Parliament: Expect more choices in higher education despite falling student cohort sizes, says Ong Ye Kung

 (Clockwise, from top left) Serangoon JC will be merging with Anderson JC, Tampines JC will be merging with Meridian JC, Innova JC will be merging with Yishun JC, and Jurong JC will be merging with Pioneer JC.
(Clockwise, from top left) Serangoon JC will be merging with Anderson JC, Tampines JC will be merging with Meridian JC, Innova JC will be merging with Yishun JC, and Jurong JC will be merging with Pioneer JC.ST PHOTOS: DESMOND WEE, LIM YAOHUI, CHEW SENG KIM

SINGAPORE - Singapore should expect greater diversity of choice when it comes to higher education even as student cohort sizes fall, Minister for Education (Higher Education and Skills) Ong Ye Kung said on Monday (May 8).

"Expanding our higher education pathways is not incompatible with decreasing cohort sizes. In fact, as our manpower and talent base reduces, it is even more important to uncover everyone's potential to the fullest through more diverse education pathways," he told Parliament.

Mr Ong was responding to a parliamentary question from Non-Constituency MP Daniel Goh, who asked how the planned reduction in the number of junior colleges (JCs) will affect the supply of A-level holders to universities.

By 2019, Serangoon, Tampines, Innova and Jurong JCs will be absorbed by Anderson, Meridian, Yishun and Pioneer respectively, cutting the number of JCs from 23 to 19.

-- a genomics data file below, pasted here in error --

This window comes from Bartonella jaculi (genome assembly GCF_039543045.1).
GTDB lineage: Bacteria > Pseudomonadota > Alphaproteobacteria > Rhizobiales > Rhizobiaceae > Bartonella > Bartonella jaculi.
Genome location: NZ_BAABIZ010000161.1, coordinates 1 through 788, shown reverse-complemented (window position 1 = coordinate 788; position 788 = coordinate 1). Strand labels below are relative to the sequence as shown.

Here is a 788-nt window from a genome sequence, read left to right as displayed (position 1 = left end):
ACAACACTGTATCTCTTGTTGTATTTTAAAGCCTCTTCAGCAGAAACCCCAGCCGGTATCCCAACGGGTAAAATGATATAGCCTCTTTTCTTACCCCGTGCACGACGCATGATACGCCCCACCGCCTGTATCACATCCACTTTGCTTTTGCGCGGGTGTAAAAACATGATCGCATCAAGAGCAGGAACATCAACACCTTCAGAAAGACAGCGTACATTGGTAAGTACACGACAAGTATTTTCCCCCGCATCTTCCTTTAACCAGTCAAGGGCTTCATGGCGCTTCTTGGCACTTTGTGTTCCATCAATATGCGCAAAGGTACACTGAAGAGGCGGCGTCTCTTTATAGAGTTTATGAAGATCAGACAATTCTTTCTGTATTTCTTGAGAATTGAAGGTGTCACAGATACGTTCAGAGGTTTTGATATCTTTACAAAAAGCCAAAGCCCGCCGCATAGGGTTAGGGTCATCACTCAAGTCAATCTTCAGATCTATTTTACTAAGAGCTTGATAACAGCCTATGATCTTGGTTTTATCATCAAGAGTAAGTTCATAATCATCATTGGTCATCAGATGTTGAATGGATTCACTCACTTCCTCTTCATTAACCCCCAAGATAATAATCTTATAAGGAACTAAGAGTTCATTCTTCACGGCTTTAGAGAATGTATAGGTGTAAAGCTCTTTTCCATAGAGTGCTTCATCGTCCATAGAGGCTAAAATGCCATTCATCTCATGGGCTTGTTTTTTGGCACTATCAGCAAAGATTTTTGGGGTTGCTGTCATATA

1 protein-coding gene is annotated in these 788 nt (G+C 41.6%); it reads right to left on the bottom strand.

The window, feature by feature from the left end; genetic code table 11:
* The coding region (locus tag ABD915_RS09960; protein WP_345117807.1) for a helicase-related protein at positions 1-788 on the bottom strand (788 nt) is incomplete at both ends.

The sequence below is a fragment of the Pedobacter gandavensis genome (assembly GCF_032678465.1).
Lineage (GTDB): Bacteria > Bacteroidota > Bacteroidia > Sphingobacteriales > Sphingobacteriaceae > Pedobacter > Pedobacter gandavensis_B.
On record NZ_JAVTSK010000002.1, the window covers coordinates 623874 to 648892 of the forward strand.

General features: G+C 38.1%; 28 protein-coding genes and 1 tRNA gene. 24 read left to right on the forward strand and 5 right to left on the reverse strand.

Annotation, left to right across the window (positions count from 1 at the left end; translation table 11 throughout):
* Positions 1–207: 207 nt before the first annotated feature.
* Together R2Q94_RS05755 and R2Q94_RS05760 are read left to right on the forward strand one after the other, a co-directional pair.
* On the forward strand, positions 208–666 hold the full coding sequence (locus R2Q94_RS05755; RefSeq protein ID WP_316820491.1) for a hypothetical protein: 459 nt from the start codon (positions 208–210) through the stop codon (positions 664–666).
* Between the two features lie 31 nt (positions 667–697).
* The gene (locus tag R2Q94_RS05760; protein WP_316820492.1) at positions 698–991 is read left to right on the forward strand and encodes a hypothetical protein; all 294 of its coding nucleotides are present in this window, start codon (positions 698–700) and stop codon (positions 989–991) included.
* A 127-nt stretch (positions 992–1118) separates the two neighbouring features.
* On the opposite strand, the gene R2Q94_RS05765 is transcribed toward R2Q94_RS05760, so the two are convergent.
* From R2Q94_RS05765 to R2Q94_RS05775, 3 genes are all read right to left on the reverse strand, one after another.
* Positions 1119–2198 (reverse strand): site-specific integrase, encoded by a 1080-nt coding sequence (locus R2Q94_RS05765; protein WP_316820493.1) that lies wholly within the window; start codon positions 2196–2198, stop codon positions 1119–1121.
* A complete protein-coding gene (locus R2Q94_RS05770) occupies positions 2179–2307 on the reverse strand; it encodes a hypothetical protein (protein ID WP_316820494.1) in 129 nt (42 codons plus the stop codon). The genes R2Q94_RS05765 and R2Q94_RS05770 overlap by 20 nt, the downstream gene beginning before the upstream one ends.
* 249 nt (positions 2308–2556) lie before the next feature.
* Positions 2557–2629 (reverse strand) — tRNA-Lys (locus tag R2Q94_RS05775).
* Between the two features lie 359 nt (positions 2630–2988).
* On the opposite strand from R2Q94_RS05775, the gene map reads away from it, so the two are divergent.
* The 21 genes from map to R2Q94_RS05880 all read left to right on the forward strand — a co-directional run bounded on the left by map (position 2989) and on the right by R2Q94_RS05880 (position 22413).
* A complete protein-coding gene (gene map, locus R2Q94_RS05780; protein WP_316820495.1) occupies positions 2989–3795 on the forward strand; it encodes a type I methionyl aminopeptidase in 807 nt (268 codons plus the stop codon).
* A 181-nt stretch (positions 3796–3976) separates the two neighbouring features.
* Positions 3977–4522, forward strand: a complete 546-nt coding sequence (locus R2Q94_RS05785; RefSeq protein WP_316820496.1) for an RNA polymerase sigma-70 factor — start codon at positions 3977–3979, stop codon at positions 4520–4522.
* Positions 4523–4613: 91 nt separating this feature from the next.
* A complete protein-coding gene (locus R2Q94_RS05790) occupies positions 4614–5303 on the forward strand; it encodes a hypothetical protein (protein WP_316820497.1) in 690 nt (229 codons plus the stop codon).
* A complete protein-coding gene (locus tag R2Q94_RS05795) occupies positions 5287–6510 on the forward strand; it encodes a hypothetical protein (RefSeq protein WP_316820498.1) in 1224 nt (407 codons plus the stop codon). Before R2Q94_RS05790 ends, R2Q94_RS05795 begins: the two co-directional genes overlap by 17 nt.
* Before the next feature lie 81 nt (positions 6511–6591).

Mr Ong acknowledged that falling cohort sizes will affect the number of A-level, as well as polytechnic graduates, going to university.

But this will be cushioned by the increase in cohort participation rate, which is the percentage of students in one cohort who will study for a degree at the local universities, from 35 per cent now to 40 per cent in 2020.

Still, the number of students admitted to local funded universities will fall by 10 to 15 per cent by 2025. This year, about 19,000 students are expected to be admitted.

But Mr Ong said there is no issue of losing a critical mass of students, as Singapore has only five autonomous universities. The Singapore University of Social Sciences (SUSS) will become the sixth if Parliament passes the Singapore University of Social Sciences Bill later on Monday.

 

"Because university education is more specialised, there is also less need for critical mass. The Singapore University of Technology and Design (SUTD) for example, is doing very well as a university with a unique focus in design, admitting only 500 to 600 students a year," he said.

Dr Goh later asked if A-level education will "become a little bit more elitist because of the closing down of neighbourhood junior colleges".

Mr Ong replied that the cut-off point for entrance into JC remains the same.

"The fact that it's smaller actually means we have to put in even more effort to make sure it's more diverse so that everyone can fulfil their potential," he added.

"You look at cinemas now - (they are) getting smaller and fewer. But each cinema is showing a lot more titles. So I think it's the same logic. Falling cohort sizes and increasing diversity are not incompatible notions."